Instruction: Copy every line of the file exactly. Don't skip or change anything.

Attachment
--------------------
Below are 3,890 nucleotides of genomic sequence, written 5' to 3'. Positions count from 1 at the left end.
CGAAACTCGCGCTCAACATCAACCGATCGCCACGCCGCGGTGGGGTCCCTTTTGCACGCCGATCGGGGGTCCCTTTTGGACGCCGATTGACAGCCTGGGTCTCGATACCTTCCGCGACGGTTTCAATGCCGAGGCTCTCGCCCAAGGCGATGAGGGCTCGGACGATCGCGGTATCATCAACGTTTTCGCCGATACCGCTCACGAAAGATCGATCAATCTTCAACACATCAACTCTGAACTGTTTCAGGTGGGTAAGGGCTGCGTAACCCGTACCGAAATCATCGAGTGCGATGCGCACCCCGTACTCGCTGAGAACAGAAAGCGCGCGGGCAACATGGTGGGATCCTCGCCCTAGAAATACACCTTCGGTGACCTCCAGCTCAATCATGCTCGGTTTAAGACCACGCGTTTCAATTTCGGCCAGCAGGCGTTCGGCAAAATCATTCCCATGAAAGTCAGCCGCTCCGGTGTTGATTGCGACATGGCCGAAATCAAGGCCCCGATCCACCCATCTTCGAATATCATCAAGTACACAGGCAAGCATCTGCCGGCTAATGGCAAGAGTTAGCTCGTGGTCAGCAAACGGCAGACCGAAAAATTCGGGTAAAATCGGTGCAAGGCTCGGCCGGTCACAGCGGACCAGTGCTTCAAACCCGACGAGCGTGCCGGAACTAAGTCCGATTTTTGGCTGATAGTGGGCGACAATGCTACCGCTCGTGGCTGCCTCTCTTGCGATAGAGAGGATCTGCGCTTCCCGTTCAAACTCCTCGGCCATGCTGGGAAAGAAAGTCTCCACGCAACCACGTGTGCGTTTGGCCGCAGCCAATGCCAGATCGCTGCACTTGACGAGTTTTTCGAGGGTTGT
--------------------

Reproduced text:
Below are 3,890 nucleotides of genomic sequence, written 5' to 3'. Positions count from 1 at the left end.
CGAAACTCGCGCTCAACATCAACCGATCGCCACGCCGCGGTGGGGTCCCTTTTGCACGCCGATCGGGGGTCCCTTTTGGACGCCGATTGACAGCCTGGGTCTCGATACCTTCCGCGACGGTTTCAATGCCGAGGCTCTCGCCCAAGGCGATGAGGGCTCGGACGATCGCGGTATCATCAACGTTTTCGCCGATACCGCTCACGAAAGATCGATCAATCTTCAACACATCAACTCTGAACTGTTTCAGGTGGGTAAGGGCTGCGTAACCCGTACCGAAATCATCGAGTGCGATGCGCACCCCGTACTCGCTGAGAACAGAAAGCGCGCGGGCAACATGGTGGGATCCTCGCCCTAGAAATACACCTTCGGTGACCTCCAGCTCAATCATGCTCGGTTTAAGACCACGCGTTTCAATTTCGGCCAGCAGGCGTTCGGCAAAATCATTCCCATGAAAGTCAGCCGCTCCGGTGTTGATTGCGACATGGCCGAAATCAAGGCCCCGATCCACCCATCTTCGAATATCATCAAGTACACAGGCAAGCATCTGCCGGCTAATGGCAAGAGTTAGCTCGTGGTCAGCAAACGGCAGACCGAAAAATTCGGGTAAAATCGGTGCAAGGCTCGGCCGGTCACAGCGGACCAGTGCTTCAAACCCGACGAGCGTGCCGGAACTAAGTCCGATTTTTGGCTGATAGTGGGCGACAATGCTACCGCTCGTGGCTGCCTCTCTTGCGATAGAGAGGATCTGCGCTTCCCGTTCAAACTCCTCGGCCATGCTGGGAAAGAAAGTCTCCACGCAACCACGTGTGCGTTTGGCCGCAGCCAATGCCAGATCGCTGCACTTGACGAGTTTTTCGAGGGTTGT